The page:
Browser compatibility

Discussion in 'Javascript' started by Simon Wigzell, Nov 15, 2003.

  1. I cobbled together the following function from examples on the internet to
    set named spanned items in the parent form. It works fine for IE but not at
    all for netscape. What other browser conditions do I need to test for and
    what is the correct syntax for the
    sode so that I am covered for all cases? Thanks!

    function WriteContent(name, newText)
    {
    var browser=navigator.appName
    var version=parseInt(navigator.appVersion)

    if (browser=="Microsoft Internet Explorer")
    eval("self.opener.document.all."+name+".innerHTML='"+newText+"'");
    else
    {
    self.opener.document.layers[name].document.close();
    self.opener.document.layers[name].document.write(newText);
    self.opener.document.layers[name].document.close();
    }
    }
     
    Simon Wigzell, Nov 15, 2003
    #1
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  2. Thanks! Looks like a big improvement on what I had.
     
    Simon Wigzell, Nov 15, 2003
    #2
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  3. The worst part of the internet is that there is no quality control :)
    All cases would include Javascript not being available, or that
    changing the document content isn't possible at all. I guess you are
    excluding these cases.
    If you want to use a property or object, test for it specifically
    instead of trying to guess the browser version.
    You should never use eval for accessing properties or variables. You
    will probably never need to use eval at all. The exceptions are few
    and rare, and it is a safe bet that you won't hit them.
    This is (almost) equivalent and *much* more effective:
    self.opener.document.all[name].innerHTML=newText;

    The "almost" refers to the case where the value of newText contains a
    single quote ('). In that case, the eval version fails.
    document.layers only exist in Netscape 4. Netscape 6+ is a complete
    rewrite (it is a branded version of the Mozilla browser) and is not
    compatible with Netscape 4.
    If newText contains a text string, and not HTML, then use the following:

    ---
    function getElem(doc,id) {
    if (doc.getElementById) {
    return doc.getElementById(id);
    } else if (doc.all) {
    return doc.all[id];
    } else if (doc.layers) {
    return doc.layers[id];
    }
    return null; // this is not happening
    }

    function writeContent(name,newText) {
    var doc = opener.document;
    var elem = getElem(doc,name);
    if (doc.createTextNode) { // Modern browsers
    var text = doc.createTextNode(newText);
    while(elem.hasChildNodes()) {
    elem.removeChild(elem.lastChild);
    }
    elem.appendChild(text);
    } else if (elem.innerHTML) { // IE 4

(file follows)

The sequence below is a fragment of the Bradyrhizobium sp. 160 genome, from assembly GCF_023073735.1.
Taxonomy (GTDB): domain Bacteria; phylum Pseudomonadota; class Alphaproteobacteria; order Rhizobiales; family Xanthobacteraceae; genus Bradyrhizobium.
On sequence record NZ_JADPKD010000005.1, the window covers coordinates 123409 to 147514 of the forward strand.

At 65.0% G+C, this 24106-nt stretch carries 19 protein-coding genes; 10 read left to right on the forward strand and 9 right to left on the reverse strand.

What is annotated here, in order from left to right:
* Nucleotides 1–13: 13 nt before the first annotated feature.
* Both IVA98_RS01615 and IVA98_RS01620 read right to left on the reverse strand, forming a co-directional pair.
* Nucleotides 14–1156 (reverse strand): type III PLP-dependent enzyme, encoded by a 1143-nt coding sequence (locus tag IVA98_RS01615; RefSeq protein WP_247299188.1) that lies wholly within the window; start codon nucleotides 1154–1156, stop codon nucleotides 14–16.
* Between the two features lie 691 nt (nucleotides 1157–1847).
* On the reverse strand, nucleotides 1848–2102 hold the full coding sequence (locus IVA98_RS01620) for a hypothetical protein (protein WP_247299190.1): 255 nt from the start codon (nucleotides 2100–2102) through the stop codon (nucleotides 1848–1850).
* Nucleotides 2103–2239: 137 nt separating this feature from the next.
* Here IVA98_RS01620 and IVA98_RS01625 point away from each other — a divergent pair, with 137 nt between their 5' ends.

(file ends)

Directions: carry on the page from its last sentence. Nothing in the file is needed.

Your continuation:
elem.innerHTML = newText; // Maybe use .innerText
    } else if (elem.document != doc) { // NS 4
    elem.document.open();
    elem.document.write(newText);
    elem.document.close();
    }
    }
    ---
    No reference to browser name or version.
    If newText contains HTML, you will have to drop the first method,
    or parse the HTML yourself.
    Tested in Netscape 4, Mozilla FB 0.7, IE 6, and Opera 7

    /L
     
    Lasse Reichstein Nielsen, Nov 16, 2003
    #3
  4. HikksNotAtHome wrote:

    [snip]
    [snip]

    Where in the DOM standard is innerHTML defined? I can't find it anywhere.
     
    David Leverton, Nov 16, 2003
    #4
  5. It isn't. The property "innerHTML" was invented by Microsoft. Web
    authors liked it, so some other browsers (Mozilla and Opera 7) have
    also implemented it to preserve compatability with existing pages.
    It is not official DOM.

    /L
     
    Lasse Reichstein Nielsen, Nov 16, 2003
    #5
  6. Where in the DOM standard is innerHTML defined? I can't find it anywhere.

    It is not a standard DOM feature, but it is necessary feature because it give
    you access to the HTML parser. It is a Microsoft feature, which has also been
    adopted by Mozilla and others.

    http://www.crockford.com/
     
    Douglas Crockford, Nov 16, 2003
    #6
  7. [innerHTML]
    I don't see why that is necessary. Handy, yes, but necessary?

    I would prefer a function with a type like:
    DocumentFragment parseHTML(String)
    That would fit much better with the official DOM functions.

    Well, maybe in DOM v3 :)

    /L
     
    Lasse Reichstein Nielsen, Nov 16, 2003
    #7
  8. Though I really like innerHTML, I can only agree to your suggestion.
    FWIW, Mozilla has extended the Range model adding several useful
    features, like the createContextualFragment method, which does exactly
    what you suggest.

    <URL: http://www.mozilla.org/docs/dom/domref/dom_range_ref26.html#1005287>


    Regards,
    Yep.
     
    Yann-Erwan Perio, Nov 17, 2003
    #8
  9. Simon Wigzell

    Jim Ley Guest

    You would also need a serialiser... Which is the other thing it does
    of course. DocumentFragment is also problematical (at least it's
    proven so in SVG where parseXML exists), then you'd need to provide a
    document context, which would mean you'd naturally need the method off
    document, or maybe on every single element? none of it sounds that
    neat from a JS perspective, I'm sure if it was simple we wouldn't be
    waiting until DOM 3 - of course DOM-3 isn't that relevant to HTML
    authoring, but in XML based stuff.
    Yes, but remember the official DOM are language agnostic, so they
    often have to fit with things that don't make for neat javascript.

    Jim.
     
    Jim Ley, Nov 20, 2003
    #9
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